Daniel Stalpaert’s print of the south elevation, circa 1650 (reduced from 500 × 635 mm, sheet)

references Georg Kaspar Nagler, Neues allgemeines Künstler-Lexicon (reprint Leipzig 1924), xvii, p.163; F.W.H. Hollstein, Dutch and Flemish etchings engravings woodcuts (Amsterdam 1980), xxiv, pp.178–179, nos. 19–21

1. Katharine Fremantle, The Baroque Town Hall of Amsterdam (Utrecht 1959), fig. 12.

2. Edward Heawood, ‘Papers used in England after 1600: ii. c. 1680–1750’ in The Library, second series, 11 (1931), p.473, observed in Henry Overton’s map of France (1707): ‘a precisely similar mark appears as countermark to the Strasburg arms in a work printed at Amsterdam in 1730, and the paper would seem to be French or Dutch, the is possibly standing for Jacques Salmon of Angoulême’; cf. E. Heawood, Watermarks mainly of the 17th and 18th centuries (Hilversum 1950), p.64 and pl.4 no. 32.

3. Wouter Kuyper, Dutch Classicist architecture (Delft 1980), p.213. Stalpaert’s privilege was for six prints, however for the north elevation he made do with a counterproof of the south. Very few impres­sions of Stalpaert’s prints are known; for reproductions, see Fremantle, op. cit., figs. 11–13, 191–192. ● Amsterdam, Stadsarchief, Collec­tie tekeningen en prenten, 010097016076-77, 01009003179, 010094003183 (both plans lacking) ● Amsterdam, Rijksmuseum (identified as Stalpaert’s own copy by Kuyper, op. cit., p.317 note 15) ● The Hague, Koninklijk Huisarchief, K.I. 6/16–21 (complete set).

4. Fremantle, op. cit., p.34.

5. Afbeelding van ’t Stadt Huys van Amsterdam, in dartigh coopere plaaten, geordineert door Jacob van Campen en geteeckent door Iacob Vennekool (Amsterdam 1661); see Fremantle, op. cit., p.202.

6. Van de voornaemste statuen ende ciraten, vant konstrijck Stadthuys van Amstelredam, tmeeste in marmer gemaeckt, door Artus Quellinus, beelthouwer der voorseyde stadt (Amsterdam 1665–1669); Fremantle, op. cit., p.201.

7. This patent for printing and publishing maps was granted to Visscher in 1682 and renewed 1697; he died in 1702. His widow carried on the business until 1720, when the company was liquidated (Cornelis Koeman, Atlantes Neerlandici, Amsterdam 1969, iii, p.153).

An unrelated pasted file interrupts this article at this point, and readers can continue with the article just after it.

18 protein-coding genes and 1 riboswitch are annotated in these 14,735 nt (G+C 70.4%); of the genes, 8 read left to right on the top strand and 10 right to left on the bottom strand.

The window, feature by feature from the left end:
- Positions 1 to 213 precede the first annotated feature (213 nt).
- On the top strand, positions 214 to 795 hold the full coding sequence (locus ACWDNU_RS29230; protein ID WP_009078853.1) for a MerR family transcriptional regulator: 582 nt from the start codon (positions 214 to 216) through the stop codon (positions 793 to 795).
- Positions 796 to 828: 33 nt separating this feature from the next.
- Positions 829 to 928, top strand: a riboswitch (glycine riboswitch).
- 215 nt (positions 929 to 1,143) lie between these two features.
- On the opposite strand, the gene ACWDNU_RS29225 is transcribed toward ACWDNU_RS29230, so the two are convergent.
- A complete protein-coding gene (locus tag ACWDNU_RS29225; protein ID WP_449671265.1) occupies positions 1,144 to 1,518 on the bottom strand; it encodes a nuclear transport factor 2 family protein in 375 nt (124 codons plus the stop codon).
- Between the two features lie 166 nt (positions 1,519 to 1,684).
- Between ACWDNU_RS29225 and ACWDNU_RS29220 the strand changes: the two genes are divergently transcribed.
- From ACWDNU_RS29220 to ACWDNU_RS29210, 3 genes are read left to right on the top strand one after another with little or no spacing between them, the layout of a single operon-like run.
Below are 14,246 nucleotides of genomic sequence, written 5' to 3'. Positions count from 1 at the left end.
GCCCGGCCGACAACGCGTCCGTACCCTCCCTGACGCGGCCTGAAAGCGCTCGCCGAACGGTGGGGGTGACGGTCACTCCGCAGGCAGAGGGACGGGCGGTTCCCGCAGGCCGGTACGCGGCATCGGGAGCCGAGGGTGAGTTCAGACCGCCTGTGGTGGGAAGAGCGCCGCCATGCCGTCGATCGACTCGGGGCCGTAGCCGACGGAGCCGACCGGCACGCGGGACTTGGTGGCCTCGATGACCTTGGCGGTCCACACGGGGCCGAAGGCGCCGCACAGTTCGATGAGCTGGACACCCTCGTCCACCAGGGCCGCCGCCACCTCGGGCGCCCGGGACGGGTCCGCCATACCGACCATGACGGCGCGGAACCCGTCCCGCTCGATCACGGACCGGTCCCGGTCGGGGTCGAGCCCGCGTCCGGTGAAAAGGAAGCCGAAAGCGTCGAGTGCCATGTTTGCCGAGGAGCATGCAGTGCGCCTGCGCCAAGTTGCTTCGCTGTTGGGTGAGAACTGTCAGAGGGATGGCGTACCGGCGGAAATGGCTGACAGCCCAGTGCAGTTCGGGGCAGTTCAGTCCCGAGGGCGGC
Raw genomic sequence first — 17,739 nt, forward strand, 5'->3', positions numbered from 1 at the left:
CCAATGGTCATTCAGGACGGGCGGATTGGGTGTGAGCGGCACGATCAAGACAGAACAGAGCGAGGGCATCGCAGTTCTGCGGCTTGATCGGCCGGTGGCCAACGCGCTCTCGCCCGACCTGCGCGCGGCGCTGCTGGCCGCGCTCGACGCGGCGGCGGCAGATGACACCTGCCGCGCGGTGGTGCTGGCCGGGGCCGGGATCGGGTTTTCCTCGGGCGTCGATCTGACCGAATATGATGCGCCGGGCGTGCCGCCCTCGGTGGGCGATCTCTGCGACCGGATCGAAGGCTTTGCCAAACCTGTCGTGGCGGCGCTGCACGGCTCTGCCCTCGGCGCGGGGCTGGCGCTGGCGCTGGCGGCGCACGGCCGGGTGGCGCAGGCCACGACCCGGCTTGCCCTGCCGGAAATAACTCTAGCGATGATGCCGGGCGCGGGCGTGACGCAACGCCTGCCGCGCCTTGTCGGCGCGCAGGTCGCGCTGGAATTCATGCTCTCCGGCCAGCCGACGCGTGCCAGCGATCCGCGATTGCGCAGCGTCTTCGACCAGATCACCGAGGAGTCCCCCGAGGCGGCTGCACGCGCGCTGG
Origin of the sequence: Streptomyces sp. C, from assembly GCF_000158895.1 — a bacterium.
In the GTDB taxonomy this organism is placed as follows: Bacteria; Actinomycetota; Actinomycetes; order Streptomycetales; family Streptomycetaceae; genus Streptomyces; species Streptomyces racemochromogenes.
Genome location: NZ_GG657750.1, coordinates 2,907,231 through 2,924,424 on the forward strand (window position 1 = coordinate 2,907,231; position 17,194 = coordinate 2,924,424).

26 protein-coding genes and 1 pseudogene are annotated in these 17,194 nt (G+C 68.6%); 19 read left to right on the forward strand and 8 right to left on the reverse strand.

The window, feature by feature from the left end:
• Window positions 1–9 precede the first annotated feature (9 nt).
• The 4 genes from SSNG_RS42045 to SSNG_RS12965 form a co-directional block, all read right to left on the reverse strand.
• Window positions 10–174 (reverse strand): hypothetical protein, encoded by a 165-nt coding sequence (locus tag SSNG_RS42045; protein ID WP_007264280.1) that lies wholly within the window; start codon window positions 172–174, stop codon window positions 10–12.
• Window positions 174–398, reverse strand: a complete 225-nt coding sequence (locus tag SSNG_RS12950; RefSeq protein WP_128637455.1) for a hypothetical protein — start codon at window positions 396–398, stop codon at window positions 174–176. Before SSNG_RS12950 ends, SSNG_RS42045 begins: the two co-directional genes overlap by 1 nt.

8. The partnership between Johannes Covens and Cornelis Mortier was notarized 20 November 1721; see I.H. Van Eeghen, De Amsterdamse Boekhandel 1680–1725 (Amsterdam 1965), iii, p.250. The prints appear in the firm’s stock catalogues of circa 1721 and 1738 as ‘La Maison de la ville d’Amsterdam, par Daniel Stalpaardt, en 5 feuilles’; see Marco van Egmond, Covens & Mortier: a map publishing house in Amsterdam, 1685–1866 (’t Goy-Houten 2009), pp.57, 68; Appendix viii p.140; Appendix ix p.228.

9. See image databank (http://beeldbank.amsterdam.nl).

10. Formerly in the collection of Albertus Theodorus Hartkamp (1848–1924), his sale by R.W.P. De Vries, ‘Catalogus van de Vondel Verzameling bijeengebracht door den Heer A.Th. Hartkamp’, Amsterdam, 11 November 1901, lot 832. Universiteit van Amsterdam Bibliotheek, Gids voor de bibliotheek der Universiteit van Amsterdam (Amsterdam 1919), iii (Vondelmuseum), p.24 no. 185.

11. See collection database (http://www.britishmuseum.org).

12. Alois Fauser, Repertorium älterer Topographie: Druck­graphik von 1486–1750 (Wiesbaden 1978), p.22 no. 412.

13. Located by Hollstein, op. cit., pp.178–179 nos. 19.i–21.i.

14. Reproduction on the Koninklijke Bibliotheek’s ‘Memory of the Netherlands’ database (http://www.geheugenvan-nederland.nl/?/en/items/NCRD01:092730051).

15. Located by Hollstein, op. cit., pp.178–179 nos. 19.ii–21.ii.